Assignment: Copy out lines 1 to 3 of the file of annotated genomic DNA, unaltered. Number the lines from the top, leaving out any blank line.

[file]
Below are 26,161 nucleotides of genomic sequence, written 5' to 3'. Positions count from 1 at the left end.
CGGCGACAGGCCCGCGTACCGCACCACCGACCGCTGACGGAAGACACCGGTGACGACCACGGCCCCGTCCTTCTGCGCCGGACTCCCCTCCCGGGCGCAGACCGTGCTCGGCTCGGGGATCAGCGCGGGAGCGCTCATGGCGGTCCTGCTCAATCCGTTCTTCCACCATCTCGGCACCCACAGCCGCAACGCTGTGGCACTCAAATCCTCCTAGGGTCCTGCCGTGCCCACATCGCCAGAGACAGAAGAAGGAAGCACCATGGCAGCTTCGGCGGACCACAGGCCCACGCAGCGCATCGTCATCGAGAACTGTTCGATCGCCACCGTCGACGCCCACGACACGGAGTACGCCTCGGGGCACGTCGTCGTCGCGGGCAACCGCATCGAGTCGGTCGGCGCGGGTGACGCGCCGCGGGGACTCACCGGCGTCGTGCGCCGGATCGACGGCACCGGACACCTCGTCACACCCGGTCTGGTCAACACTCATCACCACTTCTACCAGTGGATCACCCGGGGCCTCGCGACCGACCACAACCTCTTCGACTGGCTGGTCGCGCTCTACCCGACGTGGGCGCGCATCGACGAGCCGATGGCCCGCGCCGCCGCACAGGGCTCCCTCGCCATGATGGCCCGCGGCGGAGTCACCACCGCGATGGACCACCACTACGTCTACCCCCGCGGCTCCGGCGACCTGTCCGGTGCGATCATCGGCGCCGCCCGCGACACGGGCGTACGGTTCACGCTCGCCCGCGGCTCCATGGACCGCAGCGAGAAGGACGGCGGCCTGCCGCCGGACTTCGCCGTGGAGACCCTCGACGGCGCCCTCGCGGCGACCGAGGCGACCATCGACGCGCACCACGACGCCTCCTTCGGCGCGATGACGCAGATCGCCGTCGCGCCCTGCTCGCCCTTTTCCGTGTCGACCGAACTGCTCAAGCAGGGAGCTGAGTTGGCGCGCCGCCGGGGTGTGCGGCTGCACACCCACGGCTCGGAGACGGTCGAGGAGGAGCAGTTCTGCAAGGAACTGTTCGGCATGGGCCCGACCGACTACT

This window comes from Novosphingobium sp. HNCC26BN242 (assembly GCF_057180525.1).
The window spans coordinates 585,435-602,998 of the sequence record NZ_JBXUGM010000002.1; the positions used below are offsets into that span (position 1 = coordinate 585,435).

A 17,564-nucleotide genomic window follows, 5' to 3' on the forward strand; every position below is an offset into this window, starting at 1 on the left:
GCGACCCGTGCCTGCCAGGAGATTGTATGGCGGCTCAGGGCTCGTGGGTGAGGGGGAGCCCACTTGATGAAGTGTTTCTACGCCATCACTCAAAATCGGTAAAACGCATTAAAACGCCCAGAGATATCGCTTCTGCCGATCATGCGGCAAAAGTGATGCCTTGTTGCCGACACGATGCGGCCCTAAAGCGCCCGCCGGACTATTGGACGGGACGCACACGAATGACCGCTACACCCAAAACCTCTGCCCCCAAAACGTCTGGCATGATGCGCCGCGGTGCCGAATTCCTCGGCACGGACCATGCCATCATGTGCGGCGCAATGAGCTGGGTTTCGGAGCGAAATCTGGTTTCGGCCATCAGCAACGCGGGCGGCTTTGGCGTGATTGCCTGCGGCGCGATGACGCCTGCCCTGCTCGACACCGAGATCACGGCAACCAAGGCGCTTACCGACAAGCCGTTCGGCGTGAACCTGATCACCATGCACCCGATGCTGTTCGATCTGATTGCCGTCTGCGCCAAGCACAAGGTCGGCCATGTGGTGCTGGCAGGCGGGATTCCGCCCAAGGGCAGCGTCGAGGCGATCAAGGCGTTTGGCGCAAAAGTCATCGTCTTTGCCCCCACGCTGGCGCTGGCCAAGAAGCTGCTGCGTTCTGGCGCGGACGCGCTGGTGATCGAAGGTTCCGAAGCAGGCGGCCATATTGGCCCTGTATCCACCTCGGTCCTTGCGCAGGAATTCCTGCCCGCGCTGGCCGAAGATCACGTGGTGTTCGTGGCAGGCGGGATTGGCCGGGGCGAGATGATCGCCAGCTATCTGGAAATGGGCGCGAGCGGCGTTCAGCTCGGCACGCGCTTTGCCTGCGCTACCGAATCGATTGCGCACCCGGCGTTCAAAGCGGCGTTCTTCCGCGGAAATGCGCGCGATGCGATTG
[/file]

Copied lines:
Below are 26,161 nucleotides of genomic sequence, written 5' to 3'. Positions count from 1 at the left end.
CGGCGACAGGCCCGCGTACCGCACCACCGACCGCTGACGGAAGACACCGGTGACGACCACGGCCCCGTCCTTCTGCGCCGGACTCCCCTCCCGGGCGCAGACCGTGCTCGGCTCGGGGATCAGCGCGGGAGCGCTCATGGCGGTCCTGCTCAATCCGTTCTTCCACCATCTCGGCACCCACAGCCGCAACGCTGTGGCACTCAAATCCTCCTAGGGTCCTGCCGTGCCCACATCGCCAGAGACAGAAGAAGGAAGCACCATGGCAGCTTCGGCGGACCACAGGCCCACGCAGCGCATCGTCATCGAGAACTGTTCGATCGCCACCGTCGACGCCCACGACACGGAGTACGCCTCGGGGCACGTCGTCGTCGCGGGCAACCGCATCGAGTCGGTCGGCGCGGGTGACGCGCCGCGGGGACTCACCGGCGTCGTGCGCCGGATCGACGGCACCGGACACCTCGTCACACCCGGTCTGGTCAACACTCATCACCACTTCTACCAGTGGATCACCCGGGGCCTCGCGACCGACCACAACCTCTTCGACTGGCTGGTCGCGCTCTACCCGACGTGGGCGCGCATCGACGAGCCGATGGCCCGCGCCGCCGCACAGGGCTCCCTCGCCATGATGGCCCGCGGCGGAGTCACCACCGCGATGGACCACCACTACGTCTACCCCCGCGGCTCCGGCGACCTGTCCGGTGCGATCATCGGCGCCGCCCGCGACACGGGCGTACGGTTCACGCTCGCCCGCGGCTCCATGGACCGCAGCGAGAAGGACGGCGGCCTGCCGCCGGACTTCGCCGTGGAGACCCTCGACGGCGCCCTCGCGGCGACCGAGGCGACCATCGACGCGCACCACGACGCCTCCTTCGGCGCGATGACGCAGATCGCCGTCGCGCCCTGCTCGCCCTTTTCCGTGTCGACCGAACTGCTCAAGCAGGGAGCTGAGTTGGCGCGCCGCCGGGGTGTGCGGCTGCACACCCACGGCTCGGAGACGGTCGAGGAGGAGCAGTTCTGCAAGGAACTGTTCGGCATGGGCCCGACCGACTACT

This window comes from Novosphingobium sp. HNCC26BN242 (assembly GCF_057180525.1).